or send "electronic BAW postcards" to a friend from:

Here at the University of Washington, I am planning a BAW Open House for March 7, 2000. About 300 local students will be invited to attend a presentation by the Pacific Science Center/Group Health Cooperative Brain Power Team. After the presentation, students can explore interactive, hands-on booths set up by UW neuroscientists. Last year the BAW Open House was a tremendous success and I hope to have many of the same exhibits back this year. For a description of this year's BAW activities including the Open House, please see:


It's a mystery: a man buys an automatic, self-winding (no battery required) watch for his wife and one for his daughter. The wife's watch works fine if she wears it on her right wrist, but it stops working when worn on her left wrist. The wife exchanges watches with her daughter. Now the wife's watch (being worn by the daughter) works, but the daughter's watch (being worn by the wife) stops working. The wife decides to get a new battery-operated watch so she can once again keep track of time.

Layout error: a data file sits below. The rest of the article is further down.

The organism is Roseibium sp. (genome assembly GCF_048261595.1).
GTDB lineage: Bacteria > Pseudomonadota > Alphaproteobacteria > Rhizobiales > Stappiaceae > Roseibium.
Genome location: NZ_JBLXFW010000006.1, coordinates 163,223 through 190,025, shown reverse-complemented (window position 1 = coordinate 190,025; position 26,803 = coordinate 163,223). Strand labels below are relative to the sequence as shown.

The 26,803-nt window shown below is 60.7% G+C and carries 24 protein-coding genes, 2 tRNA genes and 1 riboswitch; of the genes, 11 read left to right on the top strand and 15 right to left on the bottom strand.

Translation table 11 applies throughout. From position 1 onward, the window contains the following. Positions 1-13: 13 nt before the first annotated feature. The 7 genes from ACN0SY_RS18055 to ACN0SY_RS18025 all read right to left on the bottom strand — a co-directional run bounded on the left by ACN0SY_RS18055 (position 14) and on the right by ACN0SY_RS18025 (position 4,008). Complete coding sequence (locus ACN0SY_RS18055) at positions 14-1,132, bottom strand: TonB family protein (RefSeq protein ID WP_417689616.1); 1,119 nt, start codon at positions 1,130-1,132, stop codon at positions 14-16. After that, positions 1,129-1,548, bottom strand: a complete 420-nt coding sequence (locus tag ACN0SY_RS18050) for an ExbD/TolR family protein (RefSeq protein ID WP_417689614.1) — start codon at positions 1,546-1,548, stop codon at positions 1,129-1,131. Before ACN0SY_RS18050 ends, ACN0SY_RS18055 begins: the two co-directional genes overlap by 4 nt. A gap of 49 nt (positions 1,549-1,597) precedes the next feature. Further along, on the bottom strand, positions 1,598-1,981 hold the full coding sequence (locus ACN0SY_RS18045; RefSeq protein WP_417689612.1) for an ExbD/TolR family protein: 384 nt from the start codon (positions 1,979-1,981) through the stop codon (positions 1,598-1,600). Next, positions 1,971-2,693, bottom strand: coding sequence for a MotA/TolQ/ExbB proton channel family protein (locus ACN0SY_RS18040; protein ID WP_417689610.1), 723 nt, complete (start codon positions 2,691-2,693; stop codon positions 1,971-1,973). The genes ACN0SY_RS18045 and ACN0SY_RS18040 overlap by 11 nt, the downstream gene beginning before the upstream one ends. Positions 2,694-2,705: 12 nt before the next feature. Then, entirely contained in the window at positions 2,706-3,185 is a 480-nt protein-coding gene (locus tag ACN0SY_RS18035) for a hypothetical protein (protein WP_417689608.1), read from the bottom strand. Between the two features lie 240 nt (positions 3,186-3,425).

Three years later, the wife develops a tremor (shaking) in her left arm. When doctors examine her, they notice the tremor and also some rigidity and slowness of movement in her left arm. These are the characteristic signs of Parkinson's disease. The woman's symptoms improve when she is given a drug called L-dopa that is used to treat Parkinson's disease.

Dr. P. Mazzoni and Dr. B. Ford who reported this case suggest that the wife's problem with her self-winding watch was the first sign of Parkinson's disease. They think that the self-winding watch stopped working because the rigidity in the woman's left arm prevented the movement that is required to wind the watch. It is possible that a device to measure limb movement can be developed to provide an early diagnosis of Parkinson's disease.

Reference: Mazzoni, P. and Ford, B., The freezing of time as a presenting symptom of Parkinson's disease, New England Journal of Medicine, 341:1317-1318, 1999.


[This book review was written by Dr. Daisy Lu.] Descartes' Error: Emotion, Reason and the Human Brain By Antonio R. Damasio, New York: G.P. Putnam, 1994, pp. 312 (ISBN: 0399138943)